The news, if you keep your eyes open, is full of stories about African American cemeteries – how they are abandoned, rediscovered, and in need of preservation. Behind each of these individual stories is a complex hidden landscape created by enslavement, segregation, exclusion, and economic hardship. It is also a geography that reveals patterns of migration, forgotten settlement, and demographic shifts as well as the strength and resilience of African American communities.
A closer look tells stories of the ancestors, including whole families, community leaders, and of patriots who served our nation. For example, in Pennsylvania, located right above the Mason-Dixon line, research has identified 113 African American cemeteries many containing burial sites of United States Colored Troops (USCT). Today, many of these cemeteries are in poor condition, located in areas without any descendant population or where the caretakers are growing older and have limited resources. While some of the cemeteries are forgotten or abandoned, others are being cared for by dedicated volunteers who have patched together a support system.
African American cemeteries are of particular historic significance. In many cases, they serve as the most tangible remnant of once thriving communities, holding the stories of the people who once lived in these landscapes. While associated houses, churches, and social halls may have been lost, the stones in the ground often remain as a marker. But are these sites appropriately valued? Walter Hood, in his introduction to the book Black Landscapes Matter (2020), posited that these landscapes tell the truth of the struggles and the victories of African Americans in North America and that the erasure of cemeteries is a way of forgetting a difficult past. However, he finds hope in the writings landscape studies scholar J.B. Jackson on the necessity of a period of abandonment stating “… ruins provide the incentive for restoration and for a return too origins.”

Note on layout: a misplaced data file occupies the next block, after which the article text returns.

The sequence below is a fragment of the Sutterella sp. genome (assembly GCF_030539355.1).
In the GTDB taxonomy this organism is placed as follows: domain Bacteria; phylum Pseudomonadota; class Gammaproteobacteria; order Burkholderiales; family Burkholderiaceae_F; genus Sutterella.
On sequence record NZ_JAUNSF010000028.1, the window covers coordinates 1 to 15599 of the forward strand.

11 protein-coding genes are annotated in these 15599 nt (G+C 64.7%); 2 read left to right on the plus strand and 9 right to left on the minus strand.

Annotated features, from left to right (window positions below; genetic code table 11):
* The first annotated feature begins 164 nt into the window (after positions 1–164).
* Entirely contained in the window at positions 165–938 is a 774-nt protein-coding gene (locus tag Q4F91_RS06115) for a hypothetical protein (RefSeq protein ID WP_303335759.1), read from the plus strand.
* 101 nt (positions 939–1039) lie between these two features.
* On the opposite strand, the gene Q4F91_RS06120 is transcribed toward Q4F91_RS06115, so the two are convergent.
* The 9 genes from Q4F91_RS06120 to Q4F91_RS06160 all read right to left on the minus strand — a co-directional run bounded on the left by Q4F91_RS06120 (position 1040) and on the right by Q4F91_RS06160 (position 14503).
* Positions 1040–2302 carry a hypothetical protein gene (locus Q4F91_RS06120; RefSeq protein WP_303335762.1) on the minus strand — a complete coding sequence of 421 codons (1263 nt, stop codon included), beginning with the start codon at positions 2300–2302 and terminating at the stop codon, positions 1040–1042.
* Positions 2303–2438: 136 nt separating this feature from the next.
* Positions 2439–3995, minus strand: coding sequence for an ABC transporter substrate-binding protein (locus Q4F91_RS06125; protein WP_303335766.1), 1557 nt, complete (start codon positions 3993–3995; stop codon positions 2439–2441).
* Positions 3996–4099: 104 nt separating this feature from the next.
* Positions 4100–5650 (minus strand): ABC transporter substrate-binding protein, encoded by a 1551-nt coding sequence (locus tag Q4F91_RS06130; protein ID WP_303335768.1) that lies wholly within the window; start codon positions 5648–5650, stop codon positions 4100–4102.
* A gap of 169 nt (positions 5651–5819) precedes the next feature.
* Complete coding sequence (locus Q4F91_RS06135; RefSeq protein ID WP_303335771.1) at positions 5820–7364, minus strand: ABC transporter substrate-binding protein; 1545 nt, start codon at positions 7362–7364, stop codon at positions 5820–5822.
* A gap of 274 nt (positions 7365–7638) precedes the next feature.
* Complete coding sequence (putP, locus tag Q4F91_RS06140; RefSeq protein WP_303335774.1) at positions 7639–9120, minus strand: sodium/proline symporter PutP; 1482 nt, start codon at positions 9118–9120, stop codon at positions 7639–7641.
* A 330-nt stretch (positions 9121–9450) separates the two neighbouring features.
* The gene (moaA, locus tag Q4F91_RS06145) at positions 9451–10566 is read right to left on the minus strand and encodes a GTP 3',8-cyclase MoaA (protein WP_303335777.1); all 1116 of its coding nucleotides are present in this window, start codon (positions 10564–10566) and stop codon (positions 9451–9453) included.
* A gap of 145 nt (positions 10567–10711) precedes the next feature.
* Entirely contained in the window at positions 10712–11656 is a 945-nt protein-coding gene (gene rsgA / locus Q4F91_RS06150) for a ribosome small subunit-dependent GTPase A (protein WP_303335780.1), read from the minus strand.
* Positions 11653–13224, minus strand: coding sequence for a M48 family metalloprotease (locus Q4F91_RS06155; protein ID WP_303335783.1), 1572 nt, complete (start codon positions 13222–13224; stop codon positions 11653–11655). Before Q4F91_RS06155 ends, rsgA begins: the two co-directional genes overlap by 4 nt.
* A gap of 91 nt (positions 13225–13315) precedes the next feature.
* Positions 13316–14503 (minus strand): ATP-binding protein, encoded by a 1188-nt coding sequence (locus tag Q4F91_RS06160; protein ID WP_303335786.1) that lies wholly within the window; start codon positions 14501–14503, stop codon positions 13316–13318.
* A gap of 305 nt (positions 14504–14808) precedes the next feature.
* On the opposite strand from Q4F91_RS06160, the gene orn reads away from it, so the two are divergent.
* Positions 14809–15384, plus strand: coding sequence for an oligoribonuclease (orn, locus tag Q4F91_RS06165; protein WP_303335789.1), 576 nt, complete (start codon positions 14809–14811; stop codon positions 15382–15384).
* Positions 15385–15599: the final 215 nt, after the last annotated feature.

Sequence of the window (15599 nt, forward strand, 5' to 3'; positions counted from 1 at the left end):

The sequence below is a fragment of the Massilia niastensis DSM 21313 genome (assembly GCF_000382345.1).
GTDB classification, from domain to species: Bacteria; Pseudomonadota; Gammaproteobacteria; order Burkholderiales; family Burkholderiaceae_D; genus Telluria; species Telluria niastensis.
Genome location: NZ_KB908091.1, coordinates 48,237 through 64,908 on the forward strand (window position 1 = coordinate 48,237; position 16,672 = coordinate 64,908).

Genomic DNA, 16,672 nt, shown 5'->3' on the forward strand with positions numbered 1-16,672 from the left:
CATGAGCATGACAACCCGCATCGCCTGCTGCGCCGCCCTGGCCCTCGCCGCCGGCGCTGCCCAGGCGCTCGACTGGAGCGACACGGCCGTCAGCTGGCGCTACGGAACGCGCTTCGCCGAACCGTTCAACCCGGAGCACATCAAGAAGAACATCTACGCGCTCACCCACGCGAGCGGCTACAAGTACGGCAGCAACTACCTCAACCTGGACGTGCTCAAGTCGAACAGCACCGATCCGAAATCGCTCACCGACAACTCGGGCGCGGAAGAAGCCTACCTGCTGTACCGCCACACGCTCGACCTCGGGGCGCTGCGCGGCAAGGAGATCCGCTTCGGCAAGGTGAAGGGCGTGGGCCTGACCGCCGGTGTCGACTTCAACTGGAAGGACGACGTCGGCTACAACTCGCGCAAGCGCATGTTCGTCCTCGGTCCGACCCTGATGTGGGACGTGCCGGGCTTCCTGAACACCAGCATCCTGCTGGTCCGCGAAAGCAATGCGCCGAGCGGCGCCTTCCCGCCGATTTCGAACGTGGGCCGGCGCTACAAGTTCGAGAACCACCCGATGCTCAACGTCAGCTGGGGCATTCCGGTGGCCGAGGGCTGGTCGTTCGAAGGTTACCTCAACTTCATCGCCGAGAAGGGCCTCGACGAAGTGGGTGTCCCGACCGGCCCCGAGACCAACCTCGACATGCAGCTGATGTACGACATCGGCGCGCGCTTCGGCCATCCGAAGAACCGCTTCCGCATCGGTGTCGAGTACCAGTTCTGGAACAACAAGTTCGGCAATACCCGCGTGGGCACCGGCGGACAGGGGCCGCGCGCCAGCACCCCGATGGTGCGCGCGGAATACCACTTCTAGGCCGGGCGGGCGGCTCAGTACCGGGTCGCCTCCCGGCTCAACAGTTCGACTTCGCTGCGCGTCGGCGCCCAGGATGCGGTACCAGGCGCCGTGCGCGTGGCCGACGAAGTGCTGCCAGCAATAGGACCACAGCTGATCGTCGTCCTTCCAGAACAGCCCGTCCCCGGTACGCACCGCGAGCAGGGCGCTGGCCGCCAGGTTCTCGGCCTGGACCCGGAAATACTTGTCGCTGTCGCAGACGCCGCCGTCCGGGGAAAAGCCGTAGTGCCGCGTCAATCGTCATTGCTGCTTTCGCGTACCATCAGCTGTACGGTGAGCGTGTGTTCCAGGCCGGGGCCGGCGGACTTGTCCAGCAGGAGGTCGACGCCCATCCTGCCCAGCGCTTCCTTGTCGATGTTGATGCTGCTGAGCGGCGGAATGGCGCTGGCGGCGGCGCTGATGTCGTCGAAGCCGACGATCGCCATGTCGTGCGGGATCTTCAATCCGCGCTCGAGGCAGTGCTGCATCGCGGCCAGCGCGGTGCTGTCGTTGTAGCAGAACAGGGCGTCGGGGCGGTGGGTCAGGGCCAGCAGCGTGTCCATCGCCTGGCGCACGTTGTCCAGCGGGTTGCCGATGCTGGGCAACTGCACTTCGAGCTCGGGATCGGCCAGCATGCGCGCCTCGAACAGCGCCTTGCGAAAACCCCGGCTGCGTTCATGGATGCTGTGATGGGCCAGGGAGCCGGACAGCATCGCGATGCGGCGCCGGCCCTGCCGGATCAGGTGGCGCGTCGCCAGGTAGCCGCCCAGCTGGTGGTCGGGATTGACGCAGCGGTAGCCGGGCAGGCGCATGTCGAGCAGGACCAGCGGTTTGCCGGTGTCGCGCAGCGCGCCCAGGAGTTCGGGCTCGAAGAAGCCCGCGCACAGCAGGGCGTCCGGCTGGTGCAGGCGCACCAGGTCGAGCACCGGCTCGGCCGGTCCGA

Recently, there have been renewed efforts to survey and map this larger landscape. A number of states and universities have taken up the challenge of identifying these sites by joining with caretakers and community groups. One proposed effort on the national level is the introduction of the African American Burial Grounds Preservation Act, that would establish a program at the National Park Service to provide grant opportunities and technical assistance to local partners to research, identify, survey and preserve these historic sites. It was most recently introduced in the 117th Congress as S.3667 and H.R. 6805.
As for gaining historic recognition for such cemeteries, there is renewed discussion in the National Park Service to modify Bulletin 15 that currently states that “ordinarily cemeteries” do not meet the criteria for listing in the National Register of Historic Places unless they meet additional requirements. Historic preservation organizations, notably the National Trust for Historic Preservation, also have launched targeted programs, for example the Trust’s African American Cultural Heritage Action Fund.
Hood would see all of these efforts as a sign of hope for the future. After what has been a long period of neglect of these sites and stories; the country is now turning toward a time of renewal and a time to build more resilient African American landscapes. The news across the country seems to illustrate that this revival is now underway.